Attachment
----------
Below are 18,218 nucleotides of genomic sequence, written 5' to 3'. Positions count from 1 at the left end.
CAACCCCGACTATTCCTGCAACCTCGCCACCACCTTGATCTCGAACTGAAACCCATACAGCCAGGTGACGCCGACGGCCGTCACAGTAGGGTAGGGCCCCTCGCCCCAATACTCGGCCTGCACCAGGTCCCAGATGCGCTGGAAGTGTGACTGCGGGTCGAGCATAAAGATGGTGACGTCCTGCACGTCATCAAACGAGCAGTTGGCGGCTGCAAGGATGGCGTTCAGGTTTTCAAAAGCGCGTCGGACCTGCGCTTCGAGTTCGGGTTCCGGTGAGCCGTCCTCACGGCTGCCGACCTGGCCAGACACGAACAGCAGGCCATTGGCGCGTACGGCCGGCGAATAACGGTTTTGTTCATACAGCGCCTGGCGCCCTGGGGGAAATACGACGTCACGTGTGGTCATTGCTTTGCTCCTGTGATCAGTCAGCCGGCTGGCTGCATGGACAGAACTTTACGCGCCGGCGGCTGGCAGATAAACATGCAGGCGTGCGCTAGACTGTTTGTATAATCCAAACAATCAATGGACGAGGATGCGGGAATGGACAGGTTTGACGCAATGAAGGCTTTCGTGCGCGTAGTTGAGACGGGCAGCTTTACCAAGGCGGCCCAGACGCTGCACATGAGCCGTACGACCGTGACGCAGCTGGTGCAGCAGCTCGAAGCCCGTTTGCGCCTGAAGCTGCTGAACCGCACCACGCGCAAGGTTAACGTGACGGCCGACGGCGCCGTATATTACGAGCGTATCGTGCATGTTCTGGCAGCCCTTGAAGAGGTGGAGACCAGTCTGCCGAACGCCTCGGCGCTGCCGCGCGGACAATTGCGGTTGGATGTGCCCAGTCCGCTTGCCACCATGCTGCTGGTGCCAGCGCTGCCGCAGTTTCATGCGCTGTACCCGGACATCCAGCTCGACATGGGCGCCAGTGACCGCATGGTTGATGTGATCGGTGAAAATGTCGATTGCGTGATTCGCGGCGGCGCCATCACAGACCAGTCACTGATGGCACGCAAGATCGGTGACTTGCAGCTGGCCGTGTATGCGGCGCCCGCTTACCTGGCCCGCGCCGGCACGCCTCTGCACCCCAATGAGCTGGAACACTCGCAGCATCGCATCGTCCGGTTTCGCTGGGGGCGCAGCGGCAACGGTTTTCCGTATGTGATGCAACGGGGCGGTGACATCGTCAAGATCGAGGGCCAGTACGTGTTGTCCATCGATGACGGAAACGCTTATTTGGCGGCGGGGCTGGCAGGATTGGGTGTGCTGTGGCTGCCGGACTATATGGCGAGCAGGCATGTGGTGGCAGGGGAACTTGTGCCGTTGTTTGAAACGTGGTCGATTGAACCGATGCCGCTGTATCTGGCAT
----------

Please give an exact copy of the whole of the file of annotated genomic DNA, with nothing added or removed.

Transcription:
Below are 18,218 nucleotides of genomic sequence, written 5' to 3'. Positions count from 1 at the left end.
CAACCCCGACTATTCCTGCAACCTCGCCACCACCTTGATCTCGAACTGAAACCCATACAGCCAGGTGACGCCGACGGCCGTCACAGTAGGGTAGGGCCCCTCGCCCCAATACTCGGCCTGCACCAGGTCCCAGATGCGCTGGAAGTGTGACTGCGGGTCGAGCATAAAGATGGTGACGTCCTGCACGTCATCAAACGAGCAGTTGGCGGCTGCAAGGATGGCGTTCAGGTTTTCAAAAGCGCGTCGGACCTGCGCTTCGAGTTCGGGTTCCGGTGAGCCGTCCTCACGGCTGCCGACCTGGCCAGACACGAACAGCAGGCCATTGGCGCGTACGGCCGGCGAATAACGGTTTTGTTCATACAGCGCCTGGCGCCCTGGGGGAAATACGACGTCACGTGTGGTCATTGCTTTGCTCCTGTGATCAGTCAGCCGGCTGGCTGCATGGACAGAACTTTACGCGCCGGCGGCTGGCAGATAAACATGCAGGCGTGCGCTAGACTGTTTGTATAATCCAAACAATCAATGGACGAGGATGCGGGAATGGACAGGTTTGACGCAATGAAGGCTTTCGTGCGCGTAGTTGAGACGGGCAGCTTTACCAAGGCGGCCCAGACGCTGCACATGAGCCGTACGACCGTGACGCAGCTGGTGCAGCAGCTCGAAGCCCGTTTGCGCCTGAAGCTGCTGAACCGCACCACGCGCAAGGTTAACGTGACGGCCGACGGCGCCGTATATTACGAGCGTATCGTGCATGTTCTGGCAGCCCTTGAAGAGGTGGAGACCAGTCTGCCGAACGCCTCGGCGCTGCCGCGCGGACAATTGCGGTTGGATGTGCCCAGTCCGCTTGCCACCATGCTGCTGGTGCCAGCGCTGCCGCAGTTTCATGCGCTGTACCCGGACATCCAGCTCGACATGGGCGCCAGTGACCGCATGGTTGATGTGATCGGTGAAAATGTCGATTGCGTGATTCGCGGCGGCGCCATCACAGACCAGTCACTGATGGCACGCAAGATCGGTGACTTGCAGCTGGCCGTGTATGCGGCGCCCGCTTACCTGGCCCGCGCCGGCACGCCTCTGCACCCCAATGAGCTGGAACACTCGCAGCATCGCATCGTCCGGTTTCGCTGGGGGCGCAGCGGCAACGGTTTTCCGTATGTGATGCAACGGGGCGGTGACATCGTCAAGATCGAGGGCCAGTACGTGTTGTCCATCGATGACGGAAACGCTTATTTGGCGGCGGGGCTGGCAGGATTGGGTGTGCTGTGGCTGCCGGACTATATGGCGAGCAGGCATGTGGTGGCAGGGGAACTTGTGCCGTTGTTTGAAACGTGGTCGATTGAACCGATGCCGCTGTATCTGGCAT